For the first time in 18 years, Singaporeans will be able to vote for their Elected President. Many of us hope for an independent President who will be able to represent Singaporeans. But for another group of people (both Singaporean and non-Singaporean), this election takes on a darker significance – for them, the people of Singapore will be electing the man who will very possibly be signing their death warrants.

To Mr Tan Kin Lian and Mr Tan Jee Say, we at Second Chances are very heartened to hear about your concerns with the President’s powers (or lack thereof) in the granting of clemency.

To Dr Tony Tan and Dr Tan Cheng Bock, we hope to be able to engage with you and draw you into a deeper discussion to see the our concerns, shared by a number of other Singaporeans.

At present, Second Chances is trying to raise awareness of and campaign for three death row inmates: Yong Vui Kong, Cheong Chun Yin and Roslan bin Bakar. All three have exhausted all legal avenues, and are at the clemency stage. Their petitions have been submitted; all that is left is for the response to be given.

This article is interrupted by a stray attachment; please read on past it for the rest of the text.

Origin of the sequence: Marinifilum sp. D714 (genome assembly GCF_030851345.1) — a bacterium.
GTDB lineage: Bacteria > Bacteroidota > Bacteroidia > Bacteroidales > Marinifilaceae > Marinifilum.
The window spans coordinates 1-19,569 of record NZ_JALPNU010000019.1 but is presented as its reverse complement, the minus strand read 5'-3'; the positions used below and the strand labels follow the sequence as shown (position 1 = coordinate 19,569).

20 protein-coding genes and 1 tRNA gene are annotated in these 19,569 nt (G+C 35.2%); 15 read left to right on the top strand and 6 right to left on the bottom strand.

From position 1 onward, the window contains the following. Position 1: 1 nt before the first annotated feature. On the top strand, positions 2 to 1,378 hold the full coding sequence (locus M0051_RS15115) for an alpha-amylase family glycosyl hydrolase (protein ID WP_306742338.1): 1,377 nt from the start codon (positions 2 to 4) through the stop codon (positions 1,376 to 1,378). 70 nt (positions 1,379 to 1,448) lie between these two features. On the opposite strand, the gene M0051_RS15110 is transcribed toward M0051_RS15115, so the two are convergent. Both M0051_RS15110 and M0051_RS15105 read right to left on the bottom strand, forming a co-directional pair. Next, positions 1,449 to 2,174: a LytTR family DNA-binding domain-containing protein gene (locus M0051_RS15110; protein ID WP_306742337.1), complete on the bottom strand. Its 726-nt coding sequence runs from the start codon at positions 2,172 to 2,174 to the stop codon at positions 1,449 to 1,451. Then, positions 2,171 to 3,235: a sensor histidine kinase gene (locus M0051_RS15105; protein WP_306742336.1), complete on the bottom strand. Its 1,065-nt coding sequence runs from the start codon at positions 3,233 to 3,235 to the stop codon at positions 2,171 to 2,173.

As a presidential candidate, there is a very real possibility that you might be the one to be giving this response, telling these three men whether they can live or die.

Yong Vui Kong is 23 years old this year. He had been arrested at the age of 19 in possession of 42.27g of heroin. Unlike Ahmad Zahir Ismail, a gang member who was spared from jail and caning earlier this month, Vui Kong was sentenced to death under the Mandatory Death Penalty.

Vui Kong is now repentant, and has spent the past 4 years studying, meditating (he is now a devout Buddhist) and trying his best to atone for his mistakes within prison walls. He is not asking for acquittal and release. He is only asking to be allowed to live, so that he may continue in his self-improvement and meditation.